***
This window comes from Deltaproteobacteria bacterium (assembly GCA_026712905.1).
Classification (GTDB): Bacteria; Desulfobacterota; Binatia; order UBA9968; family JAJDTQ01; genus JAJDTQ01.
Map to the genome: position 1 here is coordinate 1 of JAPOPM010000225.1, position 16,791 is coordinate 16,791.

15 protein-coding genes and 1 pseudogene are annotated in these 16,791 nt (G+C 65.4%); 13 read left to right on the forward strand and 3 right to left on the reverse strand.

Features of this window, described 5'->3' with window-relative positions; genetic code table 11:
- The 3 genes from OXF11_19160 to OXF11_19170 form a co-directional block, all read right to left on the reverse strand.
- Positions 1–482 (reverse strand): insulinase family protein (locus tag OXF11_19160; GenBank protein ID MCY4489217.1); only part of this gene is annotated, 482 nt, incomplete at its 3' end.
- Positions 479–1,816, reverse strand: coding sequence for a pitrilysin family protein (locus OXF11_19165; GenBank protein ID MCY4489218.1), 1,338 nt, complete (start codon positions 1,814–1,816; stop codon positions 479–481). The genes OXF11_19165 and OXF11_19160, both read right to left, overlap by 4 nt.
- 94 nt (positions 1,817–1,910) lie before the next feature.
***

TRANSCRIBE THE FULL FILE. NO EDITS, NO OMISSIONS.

This window comes from Deltaproteobacteria bacterium (assembly GCA_026712905.1).
Classification (GTDB): Bacteria; Desulfobacterota; Binatia; order UBA9968; family JAJDTQ01; genus JAJDTQ01.
Map to the genome: position 1 here is coordinate 1 of JAPOPM010000225.1, position 16,791 is coordinate 16,791.

15 protein-coding genes and 1 pseudogene are annotated in these 16,791 nt (G+C 65.4%); 13 read left to right on the forward strand and 3 right to left on the reverse strand.

Features of this window, described 5'->3' with window-relative positions; genetic code table 11:
- The 3 genes from OXF11_19160 to OXF11_19170 form a co-directional block, all read right to left on the reverse strand.
- Positions 1–482 (reverse strand): insulinase family protein (locus tag OXF11_19160; GenBank protein ID MCY4489217.1); only part of this gene is annotated, 482 nt, incomplete at its 3' end.
- Positions 479–1,816, reverse strand: coding sequence for a pitrilysin family protein (locus OXF11_19165; GenBank protein ID MCY4489218.1), 1,338 nt, complete (start codon positions 1,814–1,816; stop codon positions 479–481). The genes OXF11_19165 and OXF11_19160, both read right to left, overlap by 4 nt.
- 94 nt (positions 1,817–1,910) lie before the next feature.